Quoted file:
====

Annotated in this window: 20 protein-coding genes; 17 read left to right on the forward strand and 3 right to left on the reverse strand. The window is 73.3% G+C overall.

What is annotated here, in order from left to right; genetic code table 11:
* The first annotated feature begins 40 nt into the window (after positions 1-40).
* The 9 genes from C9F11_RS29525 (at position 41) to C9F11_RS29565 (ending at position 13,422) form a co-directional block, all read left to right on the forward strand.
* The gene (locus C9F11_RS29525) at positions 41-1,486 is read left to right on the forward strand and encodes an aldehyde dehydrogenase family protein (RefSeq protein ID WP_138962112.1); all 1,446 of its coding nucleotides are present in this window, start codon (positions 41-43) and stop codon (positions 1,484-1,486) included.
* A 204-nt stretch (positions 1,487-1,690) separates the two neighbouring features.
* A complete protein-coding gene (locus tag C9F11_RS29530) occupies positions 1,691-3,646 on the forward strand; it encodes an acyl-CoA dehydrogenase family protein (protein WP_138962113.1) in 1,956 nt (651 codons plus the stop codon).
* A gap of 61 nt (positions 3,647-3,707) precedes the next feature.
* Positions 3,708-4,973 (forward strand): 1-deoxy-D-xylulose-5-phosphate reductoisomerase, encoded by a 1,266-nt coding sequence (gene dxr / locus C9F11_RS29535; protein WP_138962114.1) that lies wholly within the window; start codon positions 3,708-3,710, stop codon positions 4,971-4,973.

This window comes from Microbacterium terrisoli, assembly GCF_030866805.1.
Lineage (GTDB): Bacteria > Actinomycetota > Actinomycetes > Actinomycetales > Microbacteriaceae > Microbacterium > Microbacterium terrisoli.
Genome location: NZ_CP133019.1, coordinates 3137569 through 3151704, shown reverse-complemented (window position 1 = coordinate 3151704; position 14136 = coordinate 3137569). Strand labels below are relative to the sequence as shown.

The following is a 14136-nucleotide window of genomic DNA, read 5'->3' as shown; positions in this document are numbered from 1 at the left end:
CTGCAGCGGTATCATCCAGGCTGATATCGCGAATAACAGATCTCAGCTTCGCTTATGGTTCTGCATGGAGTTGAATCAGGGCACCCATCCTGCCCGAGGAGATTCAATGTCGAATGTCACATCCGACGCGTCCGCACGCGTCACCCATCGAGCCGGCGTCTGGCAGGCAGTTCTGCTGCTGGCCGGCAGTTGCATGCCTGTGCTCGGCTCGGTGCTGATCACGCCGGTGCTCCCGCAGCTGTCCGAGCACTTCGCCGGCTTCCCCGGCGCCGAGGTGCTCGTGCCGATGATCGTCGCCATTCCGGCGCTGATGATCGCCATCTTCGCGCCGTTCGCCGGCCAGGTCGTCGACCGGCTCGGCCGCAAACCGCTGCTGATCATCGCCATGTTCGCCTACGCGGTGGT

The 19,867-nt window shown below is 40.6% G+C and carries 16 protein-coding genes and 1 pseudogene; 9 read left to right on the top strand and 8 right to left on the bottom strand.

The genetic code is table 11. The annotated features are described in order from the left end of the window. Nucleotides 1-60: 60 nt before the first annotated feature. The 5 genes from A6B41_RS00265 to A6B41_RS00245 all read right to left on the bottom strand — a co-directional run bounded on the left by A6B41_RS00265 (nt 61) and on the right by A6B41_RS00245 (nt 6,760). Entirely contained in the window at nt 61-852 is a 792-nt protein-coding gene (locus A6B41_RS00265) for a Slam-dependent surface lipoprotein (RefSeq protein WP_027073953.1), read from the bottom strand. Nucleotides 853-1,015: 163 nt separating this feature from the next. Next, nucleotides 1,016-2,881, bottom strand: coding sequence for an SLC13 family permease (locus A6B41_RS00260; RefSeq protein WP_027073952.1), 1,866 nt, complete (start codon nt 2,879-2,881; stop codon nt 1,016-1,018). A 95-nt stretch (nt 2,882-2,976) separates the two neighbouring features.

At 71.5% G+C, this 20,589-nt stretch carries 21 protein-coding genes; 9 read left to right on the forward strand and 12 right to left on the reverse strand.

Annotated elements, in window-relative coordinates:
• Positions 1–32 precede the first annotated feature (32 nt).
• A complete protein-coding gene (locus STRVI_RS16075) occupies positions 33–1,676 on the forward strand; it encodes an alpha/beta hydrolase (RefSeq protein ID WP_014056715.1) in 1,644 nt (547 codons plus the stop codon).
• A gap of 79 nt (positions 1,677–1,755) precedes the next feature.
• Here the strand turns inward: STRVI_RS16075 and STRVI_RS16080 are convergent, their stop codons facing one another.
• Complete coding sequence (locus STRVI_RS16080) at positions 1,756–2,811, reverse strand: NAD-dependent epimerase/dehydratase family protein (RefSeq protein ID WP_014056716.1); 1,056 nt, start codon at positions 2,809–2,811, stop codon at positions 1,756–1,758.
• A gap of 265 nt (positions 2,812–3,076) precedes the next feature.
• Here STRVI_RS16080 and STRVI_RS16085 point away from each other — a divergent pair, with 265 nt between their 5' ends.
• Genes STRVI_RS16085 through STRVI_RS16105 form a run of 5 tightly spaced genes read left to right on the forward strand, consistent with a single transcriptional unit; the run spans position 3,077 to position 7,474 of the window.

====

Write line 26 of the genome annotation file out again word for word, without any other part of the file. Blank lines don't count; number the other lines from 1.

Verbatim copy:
• Genes STRVI_RS16085 through STRVI_RS16105 form a run of 5 tightly spaced genes read left to right on the forward strand, consistent with a single transcriptional unit; the run spans position 3,077 to position 7,474 of the window.